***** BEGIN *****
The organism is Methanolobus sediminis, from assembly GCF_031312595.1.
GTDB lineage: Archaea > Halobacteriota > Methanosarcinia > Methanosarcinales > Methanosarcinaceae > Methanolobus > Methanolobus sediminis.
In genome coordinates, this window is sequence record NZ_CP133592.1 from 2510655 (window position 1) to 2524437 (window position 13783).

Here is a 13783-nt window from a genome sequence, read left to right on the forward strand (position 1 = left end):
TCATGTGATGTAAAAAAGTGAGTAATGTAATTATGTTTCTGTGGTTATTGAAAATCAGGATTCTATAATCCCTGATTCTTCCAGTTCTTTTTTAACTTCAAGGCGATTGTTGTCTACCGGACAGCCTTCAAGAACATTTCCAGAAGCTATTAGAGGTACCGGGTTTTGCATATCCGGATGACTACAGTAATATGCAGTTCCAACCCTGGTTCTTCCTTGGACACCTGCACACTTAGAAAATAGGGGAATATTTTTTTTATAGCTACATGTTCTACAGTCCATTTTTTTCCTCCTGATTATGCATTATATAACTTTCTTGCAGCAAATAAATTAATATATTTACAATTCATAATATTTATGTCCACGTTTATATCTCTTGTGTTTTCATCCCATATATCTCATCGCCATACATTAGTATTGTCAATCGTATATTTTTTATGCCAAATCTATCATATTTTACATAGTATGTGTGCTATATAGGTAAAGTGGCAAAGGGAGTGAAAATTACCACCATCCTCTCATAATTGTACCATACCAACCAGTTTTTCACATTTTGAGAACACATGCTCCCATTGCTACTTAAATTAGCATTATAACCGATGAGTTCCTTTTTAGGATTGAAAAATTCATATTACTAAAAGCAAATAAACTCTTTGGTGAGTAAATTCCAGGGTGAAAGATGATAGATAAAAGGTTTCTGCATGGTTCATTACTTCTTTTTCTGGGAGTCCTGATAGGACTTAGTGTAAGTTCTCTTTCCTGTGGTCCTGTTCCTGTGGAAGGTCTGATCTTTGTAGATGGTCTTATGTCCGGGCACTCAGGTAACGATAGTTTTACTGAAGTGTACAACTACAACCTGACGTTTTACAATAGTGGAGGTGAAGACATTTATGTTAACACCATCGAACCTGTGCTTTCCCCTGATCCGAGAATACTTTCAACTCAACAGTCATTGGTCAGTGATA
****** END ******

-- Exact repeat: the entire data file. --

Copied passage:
The organism is Methanolobus sediminis, from assembly GCF_031312595.1.
GTDB lineage: Archaea > Halobacteriota > Methanosarcinia > Methanosarcinales > Methanosarcinaceae > Methanolobus > Methanolobus sediminis.
In genome coordinates, this window is sequence record NZ_CP133592.1 from 2510655 (window position 1) to 2524437 (window position 13783).

Here is a 13783-nt window from a genome sequence, read left to right on the forward strand (position 1 = left end):
TCATGTGATGTAAAAAAGTGAGTAATGTAATTATGTTTCTGTGGTTATTGAAAATCAGGATTCTATAATCCCTGATTCTTCCAGTTCTTTTTTAACTTCAAGGCGATTGTTGTCTACCGGACAGCCTTCAAGAACATTTCCAGAAGCTATTAGAGGTACCGGGTTTTGCATATCCGGATGACTACAGTAATATGCAGTTCCAACCCTGGTTCTTCCTTGGACACCTGCACACTTAGAAAATAGGGGAATATTTTTTTTATAGCTACATGTTCTACAGTCCATTTTTTTCCTCCTGATTATGCATTATATAACTTTCTTGCAGCAAATAAATTAATATATTTACAATTCATAATATTTATGTCCACGTTTATATCTCTTGTGTTTTCATCCCATATATCTCATCGCCATACATTAGTATTGTCAATCGTATATTTTTTATGCCAAATCTATCATATTTTACATAGTATGTGTGCTATATAGGTAAAGTGGCAAAGGGAGTGAAAATTACCACCATCCTCTCATAATTGTACCATACCAACCAGTTTTTCACATTTTGAGAACACATGCTCCCATTGCTACTTAAATTAGCATTATAACCGATGAGTTCCTTTTTAGGATTGAAAAATTCATATTACTAAAAGCAAATAAACTCTTTGGTGAGTAAATTCCAGGGTGAAAGATGATAGATAAAAGGTTTCTGCATGGTTCATTACTTCTTTTTCTGGGAGTCCTGATAGGACTTAGTGTAAGTTCTCTTTCCTGTGGTCCTGTTCCTGTGGAAGGTCTGATCTTTGTAGATGGTCTTATGTCCGGGCACTCAGGTAACGATAGTTTTACTGAAGTGTACAACTACAACCTGACGTTTTACAATAGTGGAGGTGAAGACATTTATGTTAACACCATCGAACCTGTGCTTTCCCCTGATCCGAGAATACTTTCAACTCAACAGTCATTGGTCAGTGATA